The Beauty of Human Contact
My social circle; my friends are real huggers. We hug hello. We hug good-bye. We hug because we know someone needs it, or because we know they’re having a tough time. We hug for joy when someone has wonderful news. We hug for no reason at all. Still, there is the hug from someone who believes you are their moon, sun, and stars. It’s the most special kind of hug, and one I haven’t felt in a very long time.
How can you miss something that’s so far in the past as to have been forgotten or so distant as to be more a dream than a memory? Some things embed themselves into the very fiber of our being. We don’t need to remember. It’s just there. And it’s the single most unpleasant part of always being alone; of putting the key in the lock, knowing only the cats will be waiting behind those doors. Of getting ready for bed every night knowing you’ll fall asleep alone, get up alone, and maybe not even talk to a single soul all day long.
Wondering if Anyone Would Notice
Too many times when I’m feeling especially low, I’ll ask myself “if I fell and hit my head, how many days would go by before someone even thought to check and see why I was so quiet? How many days would I be off social media before someone thought to ask why I hadn’t made a single peep?” If the times I’ve been sick for a few days, or simply boycotting social media are any indication, it could be a while.
My daughter is used to me not answering her at times. She knows I get busy with my writing and thinks nothing of radio silence for a few days. At least I’m pretty sure she does. I have yet to get panic calls or texts asking why I haven’t been responding when I’ve been out of touch for a few days.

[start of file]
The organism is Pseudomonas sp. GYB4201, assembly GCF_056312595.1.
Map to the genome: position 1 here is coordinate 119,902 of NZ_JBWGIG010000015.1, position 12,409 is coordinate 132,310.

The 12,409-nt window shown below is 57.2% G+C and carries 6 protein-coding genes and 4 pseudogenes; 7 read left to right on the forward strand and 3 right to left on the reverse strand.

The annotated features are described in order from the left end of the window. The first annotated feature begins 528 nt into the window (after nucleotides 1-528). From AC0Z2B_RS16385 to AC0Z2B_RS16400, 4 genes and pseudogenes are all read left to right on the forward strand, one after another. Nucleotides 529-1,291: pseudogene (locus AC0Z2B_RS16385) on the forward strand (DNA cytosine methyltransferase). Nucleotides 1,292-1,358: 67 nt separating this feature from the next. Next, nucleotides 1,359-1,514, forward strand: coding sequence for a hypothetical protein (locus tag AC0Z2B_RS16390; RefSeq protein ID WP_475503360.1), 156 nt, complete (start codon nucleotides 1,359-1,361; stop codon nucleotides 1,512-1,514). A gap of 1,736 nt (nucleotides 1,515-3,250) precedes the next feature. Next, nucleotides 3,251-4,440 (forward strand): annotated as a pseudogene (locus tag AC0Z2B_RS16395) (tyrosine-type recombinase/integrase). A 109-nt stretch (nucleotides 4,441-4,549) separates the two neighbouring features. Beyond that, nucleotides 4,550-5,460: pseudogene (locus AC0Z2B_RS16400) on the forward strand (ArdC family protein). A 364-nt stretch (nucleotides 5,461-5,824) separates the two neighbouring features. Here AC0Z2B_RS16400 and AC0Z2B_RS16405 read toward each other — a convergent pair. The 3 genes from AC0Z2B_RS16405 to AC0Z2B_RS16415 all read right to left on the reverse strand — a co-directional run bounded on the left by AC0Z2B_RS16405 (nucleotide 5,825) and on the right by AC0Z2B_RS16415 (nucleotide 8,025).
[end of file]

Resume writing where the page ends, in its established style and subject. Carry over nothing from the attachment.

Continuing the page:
Lest you think I spend all my days having a pity party, it’s really not so. I have created an active social life with some pretty amazing friends. But that doesn’t mean there are times I wish I wasn’t so alone whenever the door closed and the lights went out. It’s human nature to be connected. Much as I proclaim my love of solitude as an Introvert, there is such a thing as too much alone time. There are times I miss the clutter, the tension, and having to wipe the ketchup off the counter because someone was too lazy to clean it up.
I miss having someone there if I were to fall and hit my head.
Finding Gratitude at Every Turn
My gratitudes today are:
- I am grateful for my amazing, loving friends.
- I am grateful for my cats who keep me company no matter what, and love me unconditionally.
- I am grateful I’ve learned to be more social.
- I am grateful I have an amazing gift in my writing which allows me to express things instead of burying them deep inside to fester and grow.
- I am grateful for abundance; love, friendship, hugs, inspiration, joy, dancing, peace, health, harmony, philanthropy, and prosperity.
Love and Light
About the Author
Sheri Conaway is a writer, blogger, ghostwriter, and advocate for cats. Sheri believes in the Laws , of Attraction, but only if you are a participant rather than just an observer. Her mission is to Make Vulnerable Beautiful and help entrepreneurs touch the souls of their readers and clients so they can increase their impact and their income. If you’d like to have her write for you, please visit her Hire Me page for more information. You can also find her on Facebook Sheri Levenstein-Conaway Author or in her new group, Putting Your Whole Heart Forward